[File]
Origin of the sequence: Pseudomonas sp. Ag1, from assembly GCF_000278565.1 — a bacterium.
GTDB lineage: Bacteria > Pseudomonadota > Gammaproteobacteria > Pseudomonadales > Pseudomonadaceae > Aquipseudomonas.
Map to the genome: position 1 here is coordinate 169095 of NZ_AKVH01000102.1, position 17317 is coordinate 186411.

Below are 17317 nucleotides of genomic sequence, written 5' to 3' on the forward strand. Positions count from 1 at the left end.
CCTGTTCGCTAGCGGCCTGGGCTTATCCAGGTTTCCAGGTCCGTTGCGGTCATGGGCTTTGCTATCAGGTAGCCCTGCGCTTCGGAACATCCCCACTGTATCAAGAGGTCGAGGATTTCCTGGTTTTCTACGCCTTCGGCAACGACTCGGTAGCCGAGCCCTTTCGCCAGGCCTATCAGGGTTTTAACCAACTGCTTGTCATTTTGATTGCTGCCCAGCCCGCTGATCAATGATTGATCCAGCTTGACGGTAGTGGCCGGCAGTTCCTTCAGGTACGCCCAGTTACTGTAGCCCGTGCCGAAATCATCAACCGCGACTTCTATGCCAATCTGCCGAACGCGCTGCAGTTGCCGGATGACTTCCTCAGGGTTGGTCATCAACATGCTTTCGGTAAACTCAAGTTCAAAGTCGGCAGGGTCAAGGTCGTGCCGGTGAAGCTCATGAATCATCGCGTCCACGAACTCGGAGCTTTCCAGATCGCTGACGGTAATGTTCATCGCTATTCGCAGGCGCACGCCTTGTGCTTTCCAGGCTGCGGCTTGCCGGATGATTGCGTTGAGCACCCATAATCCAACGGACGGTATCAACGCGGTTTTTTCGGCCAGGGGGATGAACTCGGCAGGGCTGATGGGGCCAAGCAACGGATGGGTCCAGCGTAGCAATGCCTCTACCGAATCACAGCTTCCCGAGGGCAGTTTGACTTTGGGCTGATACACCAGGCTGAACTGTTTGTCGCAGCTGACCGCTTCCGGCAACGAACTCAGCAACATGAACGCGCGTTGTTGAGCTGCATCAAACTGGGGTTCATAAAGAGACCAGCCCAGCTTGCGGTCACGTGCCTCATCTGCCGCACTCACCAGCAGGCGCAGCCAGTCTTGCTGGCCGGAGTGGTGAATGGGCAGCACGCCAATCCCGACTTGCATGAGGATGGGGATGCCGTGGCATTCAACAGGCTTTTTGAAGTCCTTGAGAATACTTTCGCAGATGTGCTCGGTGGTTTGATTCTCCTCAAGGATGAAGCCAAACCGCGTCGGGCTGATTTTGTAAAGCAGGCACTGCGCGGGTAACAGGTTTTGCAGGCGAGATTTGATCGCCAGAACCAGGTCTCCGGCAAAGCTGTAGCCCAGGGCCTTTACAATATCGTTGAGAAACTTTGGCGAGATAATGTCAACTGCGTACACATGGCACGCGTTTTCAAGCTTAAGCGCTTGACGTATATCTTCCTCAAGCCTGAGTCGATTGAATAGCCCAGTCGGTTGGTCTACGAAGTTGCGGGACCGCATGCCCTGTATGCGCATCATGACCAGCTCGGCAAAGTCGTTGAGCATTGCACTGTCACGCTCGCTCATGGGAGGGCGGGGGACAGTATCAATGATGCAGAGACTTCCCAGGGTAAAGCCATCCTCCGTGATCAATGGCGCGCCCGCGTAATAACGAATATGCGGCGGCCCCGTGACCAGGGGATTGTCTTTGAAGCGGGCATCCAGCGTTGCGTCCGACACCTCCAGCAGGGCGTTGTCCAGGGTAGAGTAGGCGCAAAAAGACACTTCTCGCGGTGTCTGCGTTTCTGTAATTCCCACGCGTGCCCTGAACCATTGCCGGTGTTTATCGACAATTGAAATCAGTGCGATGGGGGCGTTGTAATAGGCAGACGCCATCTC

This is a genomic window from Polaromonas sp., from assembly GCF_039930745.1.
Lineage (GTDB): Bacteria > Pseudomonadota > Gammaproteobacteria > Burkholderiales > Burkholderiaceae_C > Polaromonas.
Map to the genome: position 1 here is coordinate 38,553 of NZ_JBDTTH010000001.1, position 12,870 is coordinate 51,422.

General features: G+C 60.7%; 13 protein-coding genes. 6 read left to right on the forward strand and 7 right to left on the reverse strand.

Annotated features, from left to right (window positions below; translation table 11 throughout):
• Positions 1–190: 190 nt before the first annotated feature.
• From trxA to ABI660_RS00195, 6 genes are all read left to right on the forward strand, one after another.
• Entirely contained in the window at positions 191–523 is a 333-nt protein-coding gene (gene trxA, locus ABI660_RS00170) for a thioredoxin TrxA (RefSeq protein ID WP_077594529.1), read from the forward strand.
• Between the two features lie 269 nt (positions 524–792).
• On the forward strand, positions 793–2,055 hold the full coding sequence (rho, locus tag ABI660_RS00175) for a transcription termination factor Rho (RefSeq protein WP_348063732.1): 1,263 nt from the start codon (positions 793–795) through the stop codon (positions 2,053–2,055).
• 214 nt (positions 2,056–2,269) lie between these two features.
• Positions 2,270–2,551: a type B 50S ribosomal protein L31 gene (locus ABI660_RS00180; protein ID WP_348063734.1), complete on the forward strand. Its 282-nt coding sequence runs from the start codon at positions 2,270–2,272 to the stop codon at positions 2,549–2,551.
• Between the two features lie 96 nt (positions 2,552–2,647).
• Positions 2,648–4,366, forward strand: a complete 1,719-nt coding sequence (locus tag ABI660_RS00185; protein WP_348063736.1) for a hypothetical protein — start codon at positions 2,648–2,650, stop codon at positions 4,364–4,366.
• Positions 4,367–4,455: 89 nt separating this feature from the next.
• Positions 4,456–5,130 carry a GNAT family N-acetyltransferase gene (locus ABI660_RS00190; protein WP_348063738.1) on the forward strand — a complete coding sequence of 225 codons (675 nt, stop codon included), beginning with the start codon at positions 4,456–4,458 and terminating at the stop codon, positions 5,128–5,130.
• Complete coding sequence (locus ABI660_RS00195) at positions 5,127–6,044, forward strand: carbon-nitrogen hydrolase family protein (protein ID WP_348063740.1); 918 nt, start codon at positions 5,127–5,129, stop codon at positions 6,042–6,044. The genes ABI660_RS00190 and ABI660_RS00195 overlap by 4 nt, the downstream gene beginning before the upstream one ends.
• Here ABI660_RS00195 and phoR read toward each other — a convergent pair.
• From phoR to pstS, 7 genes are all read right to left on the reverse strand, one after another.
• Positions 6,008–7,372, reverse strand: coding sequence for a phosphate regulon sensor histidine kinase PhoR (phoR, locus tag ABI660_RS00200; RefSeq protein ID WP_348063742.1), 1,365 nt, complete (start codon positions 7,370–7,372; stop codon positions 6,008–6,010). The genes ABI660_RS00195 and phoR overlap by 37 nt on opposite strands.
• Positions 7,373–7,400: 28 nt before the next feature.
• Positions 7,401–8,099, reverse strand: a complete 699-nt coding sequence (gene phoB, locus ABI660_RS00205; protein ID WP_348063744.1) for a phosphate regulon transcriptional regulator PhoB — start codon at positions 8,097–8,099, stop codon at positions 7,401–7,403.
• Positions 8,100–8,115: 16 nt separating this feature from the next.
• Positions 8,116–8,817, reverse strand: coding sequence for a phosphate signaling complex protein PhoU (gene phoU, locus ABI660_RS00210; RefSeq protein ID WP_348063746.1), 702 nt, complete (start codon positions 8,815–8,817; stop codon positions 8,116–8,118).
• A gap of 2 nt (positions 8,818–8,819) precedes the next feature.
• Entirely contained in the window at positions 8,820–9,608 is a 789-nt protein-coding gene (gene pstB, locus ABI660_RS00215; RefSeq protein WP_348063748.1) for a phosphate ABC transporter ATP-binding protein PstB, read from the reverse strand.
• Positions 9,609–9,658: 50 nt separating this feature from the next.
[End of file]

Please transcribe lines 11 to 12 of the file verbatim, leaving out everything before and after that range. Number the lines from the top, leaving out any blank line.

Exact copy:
• Positions 1–190: 190 nt before the first annotated feature.
• From trxA to ABI660_RS00195, 6 genes are all read left to right on the forward strand, one after another.